TEL AVIV, Israel — A movie about Palestinian suicide bombers had Tel Aviv viewers on the edge of their seats — and some even found themselves empathizing with the two West Bank mechanics trying to attack their city.
The award-winning "Paradise Now," which tries to explore the motives of bombers and has been screened in other countries, is now in limited release in Israel, a country struck by 122 bombings that killed hundreds of people in the past five years of Israeli-Palestinian fighting.
Viewer turnout has been modest at three showings a day at the Tel Aviv Cinematheque, the city's main art house, and no commercial distributor has been found. Abroad, the movie has made $2 million in sales.
The film has stirred some controversy in Israel, with one TV morning show matching up the two lead actors, Israeli Arabs Kais Nashef and Ali Suliman, with a bereaved father who lost his teenage son in a bus bombing two years ago and said bombers must not be portrayed in a sympathetic light.
Some of those at a recent Tel Aviv showing praised director Hany Abu Assad — an Arab born in Israel who lives in Holland — for avoiding melodrama and for creating complex characters.
"You don't identify with one side more than another," said Esther Wiener, 50. "I understood the other (Palestinian) side. I saw human beings who are caught up in this quagmire. There is no right side and no wrong side."
The film tells the story of two friends, Said (Nashef) and Khaled (Suliman), who are dispatched to carry out a double suicide-bombing and accept it as their fate. They shave their beards to blend into Israeli crowds more easily, pray and prepare farewell videos.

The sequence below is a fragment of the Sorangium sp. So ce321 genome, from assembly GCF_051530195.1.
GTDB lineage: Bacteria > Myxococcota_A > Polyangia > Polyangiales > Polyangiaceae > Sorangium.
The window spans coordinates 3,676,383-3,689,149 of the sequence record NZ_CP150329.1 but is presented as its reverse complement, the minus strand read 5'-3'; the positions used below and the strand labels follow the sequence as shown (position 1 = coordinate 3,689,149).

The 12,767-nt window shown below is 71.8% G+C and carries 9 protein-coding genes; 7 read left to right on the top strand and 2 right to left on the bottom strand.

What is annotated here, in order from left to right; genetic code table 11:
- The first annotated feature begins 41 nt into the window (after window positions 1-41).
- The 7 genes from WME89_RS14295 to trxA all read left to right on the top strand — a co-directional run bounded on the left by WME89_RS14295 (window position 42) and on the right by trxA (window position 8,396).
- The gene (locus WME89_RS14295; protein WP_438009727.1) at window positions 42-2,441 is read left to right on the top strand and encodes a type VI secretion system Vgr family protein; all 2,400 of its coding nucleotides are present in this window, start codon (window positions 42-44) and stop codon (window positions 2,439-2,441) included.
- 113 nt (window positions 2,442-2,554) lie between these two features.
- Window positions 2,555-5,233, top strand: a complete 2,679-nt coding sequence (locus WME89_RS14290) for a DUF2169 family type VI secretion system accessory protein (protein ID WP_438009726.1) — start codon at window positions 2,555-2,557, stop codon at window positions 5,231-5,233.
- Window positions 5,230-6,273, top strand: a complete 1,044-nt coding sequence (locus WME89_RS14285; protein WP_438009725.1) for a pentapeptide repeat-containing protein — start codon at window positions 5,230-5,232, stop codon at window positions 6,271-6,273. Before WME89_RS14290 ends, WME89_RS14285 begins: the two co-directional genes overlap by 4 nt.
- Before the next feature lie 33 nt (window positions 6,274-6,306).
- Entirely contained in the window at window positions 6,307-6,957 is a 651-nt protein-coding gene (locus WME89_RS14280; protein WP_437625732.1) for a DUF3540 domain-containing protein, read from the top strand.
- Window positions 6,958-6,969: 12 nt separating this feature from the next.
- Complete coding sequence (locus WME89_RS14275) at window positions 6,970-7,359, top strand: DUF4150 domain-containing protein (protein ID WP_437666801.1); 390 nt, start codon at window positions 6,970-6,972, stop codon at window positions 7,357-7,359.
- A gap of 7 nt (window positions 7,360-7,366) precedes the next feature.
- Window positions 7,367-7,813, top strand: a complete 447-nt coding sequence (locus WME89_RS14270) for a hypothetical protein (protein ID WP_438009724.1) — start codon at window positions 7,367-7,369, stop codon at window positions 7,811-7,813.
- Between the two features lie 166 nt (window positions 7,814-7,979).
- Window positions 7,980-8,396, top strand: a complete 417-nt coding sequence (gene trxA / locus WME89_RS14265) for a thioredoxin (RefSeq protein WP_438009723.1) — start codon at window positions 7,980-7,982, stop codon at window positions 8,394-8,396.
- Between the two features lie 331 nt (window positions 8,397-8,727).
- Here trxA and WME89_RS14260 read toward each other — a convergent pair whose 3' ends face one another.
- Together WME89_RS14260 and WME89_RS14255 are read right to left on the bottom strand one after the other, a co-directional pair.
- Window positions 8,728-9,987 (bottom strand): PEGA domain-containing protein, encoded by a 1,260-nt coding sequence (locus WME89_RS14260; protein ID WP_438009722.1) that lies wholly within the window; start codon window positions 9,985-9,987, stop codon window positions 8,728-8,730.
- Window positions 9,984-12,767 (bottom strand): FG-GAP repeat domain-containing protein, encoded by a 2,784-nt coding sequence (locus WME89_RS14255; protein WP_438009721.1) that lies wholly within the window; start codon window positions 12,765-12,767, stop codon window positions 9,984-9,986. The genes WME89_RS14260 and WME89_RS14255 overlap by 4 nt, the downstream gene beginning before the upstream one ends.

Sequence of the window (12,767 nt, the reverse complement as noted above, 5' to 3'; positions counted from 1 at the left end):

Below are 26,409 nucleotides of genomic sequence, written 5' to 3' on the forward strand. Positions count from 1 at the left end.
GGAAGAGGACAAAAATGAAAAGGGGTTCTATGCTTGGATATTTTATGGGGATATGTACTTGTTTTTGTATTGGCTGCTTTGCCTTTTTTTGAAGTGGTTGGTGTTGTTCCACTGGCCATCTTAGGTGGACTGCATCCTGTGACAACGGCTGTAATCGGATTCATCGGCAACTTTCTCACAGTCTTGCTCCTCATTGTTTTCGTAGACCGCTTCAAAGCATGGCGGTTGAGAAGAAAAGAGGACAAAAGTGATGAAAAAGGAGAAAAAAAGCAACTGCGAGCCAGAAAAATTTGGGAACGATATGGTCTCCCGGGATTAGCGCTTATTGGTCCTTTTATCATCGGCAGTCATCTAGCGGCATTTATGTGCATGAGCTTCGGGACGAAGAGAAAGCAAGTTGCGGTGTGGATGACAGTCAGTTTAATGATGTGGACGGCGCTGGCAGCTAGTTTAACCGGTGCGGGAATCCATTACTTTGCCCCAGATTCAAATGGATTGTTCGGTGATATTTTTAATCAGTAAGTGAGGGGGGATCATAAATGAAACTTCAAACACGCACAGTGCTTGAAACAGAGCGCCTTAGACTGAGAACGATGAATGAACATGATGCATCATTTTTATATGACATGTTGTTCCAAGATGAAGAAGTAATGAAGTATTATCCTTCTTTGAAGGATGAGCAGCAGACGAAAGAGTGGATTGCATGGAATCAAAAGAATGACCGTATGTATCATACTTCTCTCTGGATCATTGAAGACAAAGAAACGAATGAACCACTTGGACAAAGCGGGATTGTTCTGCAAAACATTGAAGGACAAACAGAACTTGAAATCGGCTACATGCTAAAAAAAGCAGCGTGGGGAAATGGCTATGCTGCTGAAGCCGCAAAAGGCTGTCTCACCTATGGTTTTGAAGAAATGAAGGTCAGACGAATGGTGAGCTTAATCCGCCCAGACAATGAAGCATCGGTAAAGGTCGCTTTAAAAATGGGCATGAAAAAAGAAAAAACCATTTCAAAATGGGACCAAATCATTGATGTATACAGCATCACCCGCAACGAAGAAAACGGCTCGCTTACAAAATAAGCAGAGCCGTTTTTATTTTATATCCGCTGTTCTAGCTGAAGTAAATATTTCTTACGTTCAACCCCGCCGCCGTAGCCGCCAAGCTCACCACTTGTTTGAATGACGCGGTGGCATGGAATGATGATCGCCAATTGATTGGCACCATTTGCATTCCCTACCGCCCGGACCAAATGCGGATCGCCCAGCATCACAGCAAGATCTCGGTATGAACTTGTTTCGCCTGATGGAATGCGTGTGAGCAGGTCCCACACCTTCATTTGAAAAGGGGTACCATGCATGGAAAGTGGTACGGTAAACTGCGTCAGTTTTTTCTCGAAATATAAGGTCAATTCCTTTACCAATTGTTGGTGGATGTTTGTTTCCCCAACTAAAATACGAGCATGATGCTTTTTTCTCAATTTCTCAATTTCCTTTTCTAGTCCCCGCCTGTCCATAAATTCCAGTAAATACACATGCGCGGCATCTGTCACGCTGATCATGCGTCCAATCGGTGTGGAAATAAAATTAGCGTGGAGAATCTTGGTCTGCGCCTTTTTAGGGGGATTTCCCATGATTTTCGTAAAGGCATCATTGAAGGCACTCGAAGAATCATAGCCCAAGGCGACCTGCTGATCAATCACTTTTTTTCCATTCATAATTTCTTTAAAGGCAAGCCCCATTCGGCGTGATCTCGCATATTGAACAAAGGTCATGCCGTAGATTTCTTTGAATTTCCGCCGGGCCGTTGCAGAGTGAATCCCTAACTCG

Most of the movie was shot in the West Bank city of Nablus, a militant stronghold from where many of the bombers were dispatched. The conflict served as a constant backdrop — houses demolished in Israeli army operations, the sound of airstrikes against Palestinian militants and large crowds waiting at army roadblocks.
Nashef said that at one point, Palestinian gunmen who feared militants would be portrayed in an unsympathetic fashion abducted the cameraman. Longtime Palestinian leader Yasser Arafat won the release of the cameraman, but the crew eventually left Nablus because the atmosphere was turning hostile, Nashef said.
Israeli audiences responded to the movie with a range of emotions.
In the Tel Aviv showing, there were some snickers when a gun-toting Khaled interrupted the filming of his farewell video to tell his mother where to buy the cheapest filtered water.
During a one-time showing at a Haifa art house several weeks ago, some viewers were on the edges of their seats during a scene showing the two protagonists about to be caught by Israeli soldiers as they try to sneak through a security fence.
"There was a lot of tension in the theater during this scene," said Nashef. "I felt that the entire theater was with us, that they didn't want us to get caught. Then I felt that we had conveyed our message . . . and it was a very strange feeling."
The two express doubts and hesitation throughout their journey, and Khaled eventually returns to Nablus. Said in the end is shown sitting on a bus surrounded by Israeli soldiers, leaving open the possibility that he found his target.
Alon Garbuz, director of the Tel Aviv Cinematheque, said the movie is important for Israeli audiences.
"This doesn't legitimize the bombers," Barbuz said. "But you can understand them."